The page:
Home Treatment for Constipation
If your doctor has given you instructions or medicines to treat constipation, be sure to follow them. Check with your doctor before using any nonprescription medicines for your constipation.
Things You Can Do
- Make sure you drink enough fluids.
- Most adults should drink between 8 and 10 glasses of water or noncaffeinated beverages each day.
- Reduce your intake of alcoholic beverages and caffeine, which can increase dehydration.
- If you have heart failure or kidney failure, talk to your health professional about what amount of fluid is right for you.
- Be more physically active. But check with your doctor before increasing your physical activity, especially if you are getting cancer treatments. Talk with your doctor about what kind of exercise and how much exercise will help you.
- Include fruits, vegetables, and fiber in your diet each day. Have a bran muffin or some bran cereal for breakfast, and try eating a piece of fruit for a mid-afternoon snack.
- Schedule time each day for a bowel movement. Establishing a daily routine, such as after breakfast, may help. Take your time. Don't be in a hurry.
If you are still constipated:
- Add some processed or synthetic fiber, such as Benefiber, Citrucel, FiberCon, Metamucil, or Perdiem, to your diet each day.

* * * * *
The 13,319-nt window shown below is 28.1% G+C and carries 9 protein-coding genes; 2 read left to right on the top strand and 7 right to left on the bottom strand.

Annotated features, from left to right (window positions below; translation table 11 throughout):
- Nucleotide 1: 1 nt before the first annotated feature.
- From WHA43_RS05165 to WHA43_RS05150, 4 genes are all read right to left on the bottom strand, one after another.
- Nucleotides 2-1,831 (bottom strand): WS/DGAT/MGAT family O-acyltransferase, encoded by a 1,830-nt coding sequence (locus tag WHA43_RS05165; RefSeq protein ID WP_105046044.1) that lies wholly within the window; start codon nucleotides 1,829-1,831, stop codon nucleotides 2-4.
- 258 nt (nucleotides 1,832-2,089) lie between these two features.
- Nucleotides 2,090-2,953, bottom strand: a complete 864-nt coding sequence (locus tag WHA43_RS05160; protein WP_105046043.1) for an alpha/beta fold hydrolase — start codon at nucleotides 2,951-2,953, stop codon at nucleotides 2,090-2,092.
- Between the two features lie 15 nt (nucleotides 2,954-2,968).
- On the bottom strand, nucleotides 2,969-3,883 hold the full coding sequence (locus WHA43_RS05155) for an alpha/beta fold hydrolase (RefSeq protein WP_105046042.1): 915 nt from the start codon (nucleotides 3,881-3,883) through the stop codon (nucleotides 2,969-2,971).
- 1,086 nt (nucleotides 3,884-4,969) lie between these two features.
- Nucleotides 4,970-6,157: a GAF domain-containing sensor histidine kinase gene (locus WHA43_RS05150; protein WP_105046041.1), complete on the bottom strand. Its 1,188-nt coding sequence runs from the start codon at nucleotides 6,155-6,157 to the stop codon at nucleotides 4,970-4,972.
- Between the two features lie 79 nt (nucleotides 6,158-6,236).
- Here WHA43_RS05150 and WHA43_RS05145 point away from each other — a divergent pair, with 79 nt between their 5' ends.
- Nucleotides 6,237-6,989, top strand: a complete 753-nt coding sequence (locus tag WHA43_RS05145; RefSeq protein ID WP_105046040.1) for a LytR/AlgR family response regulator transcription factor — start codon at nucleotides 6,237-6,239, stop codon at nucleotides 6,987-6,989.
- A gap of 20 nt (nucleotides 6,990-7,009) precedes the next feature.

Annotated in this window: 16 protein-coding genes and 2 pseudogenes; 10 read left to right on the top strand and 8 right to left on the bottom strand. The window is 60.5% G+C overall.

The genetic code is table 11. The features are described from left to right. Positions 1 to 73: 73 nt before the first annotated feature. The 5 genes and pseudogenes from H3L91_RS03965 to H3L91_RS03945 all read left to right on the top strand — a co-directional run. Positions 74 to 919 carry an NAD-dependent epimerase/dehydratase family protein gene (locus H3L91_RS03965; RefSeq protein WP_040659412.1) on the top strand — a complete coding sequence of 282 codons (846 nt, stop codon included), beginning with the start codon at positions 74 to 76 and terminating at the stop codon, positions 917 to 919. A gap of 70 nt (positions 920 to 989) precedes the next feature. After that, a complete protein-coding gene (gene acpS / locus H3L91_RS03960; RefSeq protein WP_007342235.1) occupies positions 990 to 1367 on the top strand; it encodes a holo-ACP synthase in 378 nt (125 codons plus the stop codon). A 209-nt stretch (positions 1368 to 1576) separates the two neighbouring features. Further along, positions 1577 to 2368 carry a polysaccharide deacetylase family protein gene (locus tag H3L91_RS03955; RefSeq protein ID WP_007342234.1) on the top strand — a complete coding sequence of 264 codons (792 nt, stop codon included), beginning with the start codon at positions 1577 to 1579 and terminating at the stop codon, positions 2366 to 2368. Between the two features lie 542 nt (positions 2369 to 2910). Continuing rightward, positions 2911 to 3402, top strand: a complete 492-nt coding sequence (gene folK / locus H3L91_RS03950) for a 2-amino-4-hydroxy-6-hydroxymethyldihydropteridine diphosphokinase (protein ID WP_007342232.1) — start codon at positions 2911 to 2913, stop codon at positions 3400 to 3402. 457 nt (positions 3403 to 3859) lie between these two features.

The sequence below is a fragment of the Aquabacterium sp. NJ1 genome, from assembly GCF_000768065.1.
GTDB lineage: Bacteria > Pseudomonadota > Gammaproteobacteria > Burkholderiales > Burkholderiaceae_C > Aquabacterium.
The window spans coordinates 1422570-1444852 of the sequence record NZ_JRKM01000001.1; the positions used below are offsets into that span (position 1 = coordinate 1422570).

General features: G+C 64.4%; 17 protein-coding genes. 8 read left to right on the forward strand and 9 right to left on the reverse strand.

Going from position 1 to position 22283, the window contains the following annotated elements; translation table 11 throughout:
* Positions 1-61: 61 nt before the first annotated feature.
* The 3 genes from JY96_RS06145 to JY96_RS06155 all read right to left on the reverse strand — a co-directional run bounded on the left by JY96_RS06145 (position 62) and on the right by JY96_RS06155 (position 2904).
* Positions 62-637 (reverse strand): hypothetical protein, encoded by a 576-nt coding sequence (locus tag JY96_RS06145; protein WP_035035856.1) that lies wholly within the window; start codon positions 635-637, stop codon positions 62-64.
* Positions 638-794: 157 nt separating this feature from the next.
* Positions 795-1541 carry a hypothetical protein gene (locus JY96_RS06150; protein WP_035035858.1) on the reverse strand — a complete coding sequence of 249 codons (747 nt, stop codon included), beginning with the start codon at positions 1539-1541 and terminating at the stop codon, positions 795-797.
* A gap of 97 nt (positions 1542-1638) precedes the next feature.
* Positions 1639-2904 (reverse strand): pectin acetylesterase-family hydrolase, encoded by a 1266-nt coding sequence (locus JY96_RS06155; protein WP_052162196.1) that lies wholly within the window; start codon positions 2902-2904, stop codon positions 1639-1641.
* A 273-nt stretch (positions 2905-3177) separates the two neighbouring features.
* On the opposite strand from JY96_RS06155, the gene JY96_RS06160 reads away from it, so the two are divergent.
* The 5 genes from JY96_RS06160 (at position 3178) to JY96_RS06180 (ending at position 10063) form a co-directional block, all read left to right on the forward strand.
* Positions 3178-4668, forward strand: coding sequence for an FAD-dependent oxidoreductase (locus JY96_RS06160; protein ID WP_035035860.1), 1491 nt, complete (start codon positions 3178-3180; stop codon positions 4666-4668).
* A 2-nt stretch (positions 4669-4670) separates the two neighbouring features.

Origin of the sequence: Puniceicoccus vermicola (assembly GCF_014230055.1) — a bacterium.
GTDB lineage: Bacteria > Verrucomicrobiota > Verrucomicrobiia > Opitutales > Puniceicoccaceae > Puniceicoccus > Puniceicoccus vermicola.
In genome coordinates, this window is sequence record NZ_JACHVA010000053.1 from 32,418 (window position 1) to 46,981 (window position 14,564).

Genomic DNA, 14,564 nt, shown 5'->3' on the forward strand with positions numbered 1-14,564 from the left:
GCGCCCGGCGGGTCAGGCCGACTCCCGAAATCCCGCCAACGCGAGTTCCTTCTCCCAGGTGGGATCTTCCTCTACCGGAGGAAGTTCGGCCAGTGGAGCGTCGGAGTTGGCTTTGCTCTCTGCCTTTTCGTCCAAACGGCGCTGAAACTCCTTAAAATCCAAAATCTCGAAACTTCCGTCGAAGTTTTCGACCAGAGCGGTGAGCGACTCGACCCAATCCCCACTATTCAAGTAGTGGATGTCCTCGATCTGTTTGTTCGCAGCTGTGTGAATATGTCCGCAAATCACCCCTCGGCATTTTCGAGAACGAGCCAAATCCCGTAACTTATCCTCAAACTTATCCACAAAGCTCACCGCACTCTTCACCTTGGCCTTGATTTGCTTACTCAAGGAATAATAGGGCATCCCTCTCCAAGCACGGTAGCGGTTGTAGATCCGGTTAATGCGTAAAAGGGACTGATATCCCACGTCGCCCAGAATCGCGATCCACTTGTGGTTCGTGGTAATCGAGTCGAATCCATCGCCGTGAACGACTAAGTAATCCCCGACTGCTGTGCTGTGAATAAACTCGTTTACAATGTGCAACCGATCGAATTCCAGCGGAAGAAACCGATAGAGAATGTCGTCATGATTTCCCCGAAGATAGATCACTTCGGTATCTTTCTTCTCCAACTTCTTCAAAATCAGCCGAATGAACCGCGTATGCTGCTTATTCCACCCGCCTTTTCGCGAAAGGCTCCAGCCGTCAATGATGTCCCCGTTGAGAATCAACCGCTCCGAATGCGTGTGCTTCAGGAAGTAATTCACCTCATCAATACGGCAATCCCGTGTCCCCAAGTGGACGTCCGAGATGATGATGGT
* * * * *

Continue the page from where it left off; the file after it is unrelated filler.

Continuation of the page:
- Try a stool softener, such as Colace, if your stools are very hard.
If constipation persists, your doctor may suggest a laxative, such as Phillip's Milk of Magnesia.
- Do not use a laxative without consulting your doctor.
- Do not take a laxative if you are on a sodium-restricted diet or have kidney problems.
You may sometimes need to try a stimulant laxative, such as Ex-Lax or Feen-a-Mint.
- Do not use laxatives without talking with your doctor.
- Use these preparations sparingly. Regular use may interfere with your body's ability to absorb vitamin D and calcium. This can weaken your bones.
- Overuse of stimulant laxatives decreases the tone and sensation in the large intestine, causing dependence on laxatives.
Symptoms to Watch for During Home Treatment
If one or more of the following symptoms occur during home treatment, contact your doctor:
- New constipation occurs or other bowel habit changes continue after 1 week of home treatment.
- Ongoing (chronic) constipation:
- Is causing new problems.
- Has gotten worse.
- Occurs along with other bowel habit changes, such as changes in the size, shape, or consistency of your stools.
- Rectal pain develops or increases.
- Blood in the stool develops or increases.
- Belly pain or fever develops.
- Uncontrolled leakage of stool occurs.
- Your symptoms become more severe or more frequent.
October 31, 2011
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